Small yards or areas with minimal thatch may simply be raked with a leaf or dethatching rake. However, larger lawns and those with more than an inch of thatch must be dethatched with a power dethatcher. Power dethatchers can be rented at many home improvement stores and they work much like lawnmowers with vertical as opposed to horizontal blades.
However, while power dethatchers will dethatch a lawn with minimal effort, they can also do a lot of damage. Therefore it's best to dethatch at the beginning of your grass' growing season to reduce recovery time.
Cut your grass to half the height that you normally keep it.
Remove any lawn debris like leaves, twigs or stones.
Rent a power dethatcher with an engine that has at least 7 horsepower.
Calibrate the depth and spacing of your blades. The clerk who rents you the dethatcher (or the manual) should be able to help you with specifications based on the type of grass that you have.
Dethatcher blades are usually set to cut into the top half inch of the soil. Blade spacing will largely depend on the type of grass you have. Tough warm season grasses like Bermuda need one to two inches and thinner grasses need three or more inches of space and increased blade height.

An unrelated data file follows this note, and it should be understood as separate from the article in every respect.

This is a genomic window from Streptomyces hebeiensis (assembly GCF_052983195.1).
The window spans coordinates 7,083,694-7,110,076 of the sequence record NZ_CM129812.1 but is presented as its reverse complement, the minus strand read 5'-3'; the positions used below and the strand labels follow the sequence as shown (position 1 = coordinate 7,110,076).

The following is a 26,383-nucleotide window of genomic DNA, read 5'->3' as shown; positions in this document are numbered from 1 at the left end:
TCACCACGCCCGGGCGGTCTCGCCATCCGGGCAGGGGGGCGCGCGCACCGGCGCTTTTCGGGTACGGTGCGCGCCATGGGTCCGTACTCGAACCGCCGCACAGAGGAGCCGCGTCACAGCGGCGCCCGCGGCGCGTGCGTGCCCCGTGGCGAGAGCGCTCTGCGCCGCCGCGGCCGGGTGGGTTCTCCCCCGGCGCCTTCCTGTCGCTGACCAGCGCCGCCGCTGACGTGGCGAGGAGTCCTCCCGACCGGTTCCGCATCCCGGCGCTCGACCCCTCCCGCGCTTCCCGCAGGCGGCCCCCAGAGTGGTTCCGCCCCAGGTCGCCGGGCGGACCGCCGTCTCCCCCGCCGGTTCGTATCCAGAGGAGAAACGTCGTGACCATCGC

Lightly water your lawn. Damp thatch is more easily removed.
Run the dethatcher over your lawn according to the manufacturer's instructions. If you have to make more than one pass over an area, be sure to make the second pass at a ninety degree angle to the first. This will ensure that you don't pull up your grass along with your thatch.
Remove all of the dislodged thatch from your lawn with a leaf rake.
Fertilize your lawn with a 3-1-2 or 10-10-10 fertilizer according to the manufacturer's instructions to help your lawn recover more quickly.